One of the positives of the lockdown is exploring discovering and researching our own local area. We have lived in the village of Healing in North Lincolnshire for over two years but have really seen very little of it but with wider restrictions on travel we have been exploring the lanes and bridlepaths nearby.
Today we walked in a different direction because I wanted to find the redundant watercress beds which I had read were once numerous here and about.
The area was perfect for watercress production on account of the many underlying aquifers which brought spring water with a slight alkalinity, perfect for watercress from the chalk layers in the nearby Lincolnshire Wolds, just a few miles to the south. As well as the natural ‘blow wells’ bore holes were sunk to bring this pure alkaline water to the surface.
‘Blow wells’ are a type of groundwater spring and are a unique feature of North Lincolnshire. A blow well is a type of groundwater spring, which is seldom (if at all) found across the British Isles except for the coastal margins of Lincolnshire.
This a simple geological explanation (simple because I am not a real geologist).
Rain falling and percolating through the chalk of the Lincolnshire Wolds creates underground streams that flow under the marshland towards the Humber Estuary and becomes covered by impermeable compressed clay. Under this heavy boulder clay the groundwater is under great pressure (artesian) and in certain conditions, where there is an opening in the clays from the chalk to the surface and there is sufficient downward pressure from the heavy soil above, the groundwater emerges – a ‘Blow well’.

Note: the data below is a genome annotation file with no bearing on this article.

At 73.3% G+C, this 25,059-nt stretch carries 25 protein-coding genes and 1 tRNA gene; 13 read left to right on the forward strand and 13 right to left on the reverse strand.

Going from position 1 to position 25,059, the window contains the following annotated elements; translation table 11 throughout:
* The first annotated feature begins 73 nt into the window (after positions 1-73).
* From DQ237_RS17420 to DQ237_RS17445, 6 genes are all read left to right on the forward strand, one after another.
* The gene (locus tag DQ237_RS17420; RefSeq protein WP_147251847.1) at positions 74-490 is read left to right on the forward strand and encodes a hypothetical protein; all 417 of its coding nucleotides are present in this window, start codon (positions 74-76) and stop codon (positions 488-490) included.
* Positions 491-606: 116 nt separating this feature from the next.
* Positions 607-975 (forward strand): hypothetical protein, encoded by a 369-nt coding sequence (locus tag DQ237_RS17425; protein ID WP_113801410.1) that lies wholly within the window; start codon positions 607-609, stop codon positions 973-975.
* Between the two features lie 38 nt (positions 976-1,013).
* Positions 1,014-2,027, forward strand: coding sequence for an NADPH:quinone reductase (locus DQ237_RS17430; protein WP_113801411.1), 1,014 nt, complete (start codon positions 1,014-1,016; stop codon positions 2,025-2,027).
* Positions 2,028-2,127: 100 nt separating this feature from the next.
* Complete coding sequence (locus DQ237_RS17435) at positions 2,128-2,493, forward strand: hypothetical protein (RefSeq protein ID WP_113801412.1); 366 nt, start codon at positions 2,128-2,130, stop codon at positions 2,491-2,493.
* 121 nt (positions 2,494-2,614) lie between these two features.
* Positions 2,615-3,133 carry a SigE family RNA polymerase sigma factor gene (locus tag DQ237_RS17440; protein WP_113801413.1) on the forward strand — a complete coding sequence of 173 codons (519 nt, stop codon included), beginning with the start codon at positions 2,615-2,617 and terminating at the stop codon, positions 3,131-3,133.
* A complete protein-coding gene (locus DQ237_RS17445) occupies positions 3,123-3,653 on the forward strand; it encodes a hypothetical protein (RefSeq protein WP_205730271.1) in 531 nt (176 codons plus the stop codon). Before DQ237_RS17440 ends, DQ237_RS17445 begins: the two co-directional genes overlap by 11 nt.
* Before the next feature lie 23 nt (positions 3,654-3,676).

Today Anglian Water Company supplies water to North Lincolnshire by sinking bore holes several hundred feet deep to release the water from the chalk below (abstraction) before it flows away into the Humber and out into the North Sea. Water here is not provided from surface reservoirs.
The watercress beds were built with a slight gradient and water was directed through a channel into the highest end and then allowed flow gently down the length of the bed before leaving through a narrow opening at the lower end. The watercress was gathered by hand and put onto wooden trays before being taken to a packing shed where it was divided into bundles, labelled and then the roots cut off. The bunches were then packed into wooden baskets, known as chips and transported by away for delivery to customers. The severed roots were returned to the watercress bed where they were replanted.
The site is near Healing Station, and much of the watercress produced was transported by train to towns throughout the North of England. However, as British Rail cut back on their freight services in the 1960s, the watercress trade at Healing was badly affected as it was much more difficult to get the cress to the town markets early enough by road (there was no motorway link until 1983) so commercial production of watercress at Healing finally came to an end in 1970.
Healing Station today is a village stop with infrequent trains but a hundred years ago was a busy commercial station with a goods yard and a steady turnover of freight. All gone now of course.
There is no watercress farming now either and the site is a nature reserve but watercress continues to grow in the dykes and drainage ditches that drain the land. Kim challenged me to pick some for our salad but the ditches are steep sided and challenging and the water a little dirty so I got some from the supermarket the next day instead.